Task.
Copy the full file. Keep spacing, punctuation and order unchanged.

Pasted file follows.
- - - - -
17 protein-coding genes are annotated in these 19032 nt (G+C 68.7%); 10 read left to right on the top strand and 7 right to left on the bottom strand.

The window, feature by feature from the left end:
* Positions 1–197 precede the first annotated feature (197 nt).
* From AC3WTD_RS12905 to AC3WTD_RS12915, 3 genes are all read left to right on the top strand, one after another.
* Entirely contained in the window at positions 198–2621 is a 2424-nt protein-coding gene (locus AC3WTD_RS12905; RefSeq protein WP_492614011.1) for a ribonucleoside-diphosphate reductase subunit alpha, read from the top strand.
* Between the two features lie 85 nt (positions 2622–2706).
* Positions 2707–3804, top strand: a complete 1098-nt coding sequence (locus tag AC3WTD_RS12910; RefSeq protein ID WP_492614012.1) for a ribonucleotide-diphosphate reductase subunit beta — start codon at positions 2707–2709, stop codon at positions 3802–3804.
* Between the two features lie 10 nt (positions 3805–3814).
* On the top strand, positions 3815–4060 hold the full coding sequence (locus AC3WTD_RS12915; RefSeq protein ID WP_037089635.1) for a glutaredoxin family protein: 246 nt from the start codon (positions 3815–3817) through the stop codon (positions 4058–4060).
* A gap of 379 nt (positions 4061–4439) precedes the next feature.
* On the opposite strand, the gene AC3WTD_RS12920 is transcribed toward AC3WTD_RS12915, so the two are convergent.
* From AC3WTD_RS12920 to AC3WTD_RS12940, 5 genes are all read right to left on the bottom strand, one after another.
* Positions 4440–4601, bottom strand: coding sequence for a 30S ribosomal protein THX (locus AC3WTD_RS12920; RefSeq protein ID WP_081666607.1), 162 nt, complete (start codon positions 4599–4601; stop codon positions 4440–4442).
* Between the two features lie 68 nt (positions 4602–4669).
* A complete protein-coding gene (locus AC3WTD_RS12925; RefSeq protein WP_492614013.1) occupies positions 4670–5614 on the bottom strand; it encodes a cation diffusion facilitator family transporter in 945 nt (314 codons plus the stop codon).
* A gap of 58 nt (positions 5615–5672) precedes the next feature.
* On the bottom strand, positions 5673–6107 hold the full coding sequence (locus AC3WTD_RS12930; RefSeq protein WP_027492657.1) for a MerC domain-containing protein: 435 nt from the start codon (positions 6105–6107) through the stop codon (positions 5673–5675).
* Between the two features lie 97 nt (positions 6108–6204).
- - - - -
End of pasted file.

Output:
17 protein-coding genes are annotated in these 19032 nt (G+C 68.7%); 10 read left to right on the top strand and 7 right to left on the bottom strand.

The window, feature by feature from the left end:
* Positions 1–197 precede the first annotated feature (197 nt).
* From AC3WTD_RS12905 to AC3WTD_RS12915, 3 genes are all read left to right on the top strand, one after another.
* Entirely contained in the window at positions 198–2621 is a 2424-nt protein-coding gene (locus AC3WTD_RS12905; RefSeq protein WP_492614011.1) for a ribonucleoside-diphosphate reductase subunit alpha, read from the top strand.
* Between the two features lie 85 nt (positions 2622–2706).
* Positions 2707–3804, top strand: a complete 1098-nt coding sequence (locus tag AC3WTD_RS12910; RefSeq protein ID WP_492614012.1) for a ribonucleotide-diphosphate reductase subunit beta — start codon at positions 2707–2709, stop codon at positions 3802–3804.
* Between the two features lie 10 nt (positions 3805–3814).
* On the top strand, positions 3815–4060 hold the full coding sequence (locus AC3WTD_RS12915; RefSeq protein ID WP_037089635.1) for a glutaredoxin family protein: 246 nt from the start codon (positions 3815–3817) through the stop codon (positions 4058–4060).
* A gap of 379 nt (positions 4061–4439) precedes the next feature.
* On the opposite strand, the gene AC3WTD_RS12920 is transcribed toward AC3WTD_RS12915, so the two are convergent.
* From AC3WTD_RS12920 to AC3WTD_RS12940, 5 genes are all read right to left on the bottom strand, one after another.
* Positions 4440–4601, bottom strand: coding sequence for a 30S ribosomal protein THX (locus AC3WTD_RS12920; RefSeq protein ID WP_081666607.1), 162 nt, complete (start codon positions 4599–4601; stop codon positions 4440–4442).
* Between the two features lie 68 nt (positions 4602–4669).
* A complete protein-coding gene (locus AC3WTD_RS12925; RefSeq protein WP_492614013.1) occupies positions 4670–5614 on the bottom strand; it encodes a cation diffusion facilitator family transporter in 945 nt (314 codons plus the stop codon).
* A gap of 58 nt (positions 5615–5672) precedes the next feature.
* On the bottom strand, positions 5673–6107 hold the full coding sequence (locus AC3WTD_RS12930; RefSeq protein WP_027492657.1) for a MerC domain-containing protein: 435 nt from the start codon (positions 6105–6107) through the stop codon (positions 5673–5675).
* Between the two features lie 97 nt (positions 6108–6204).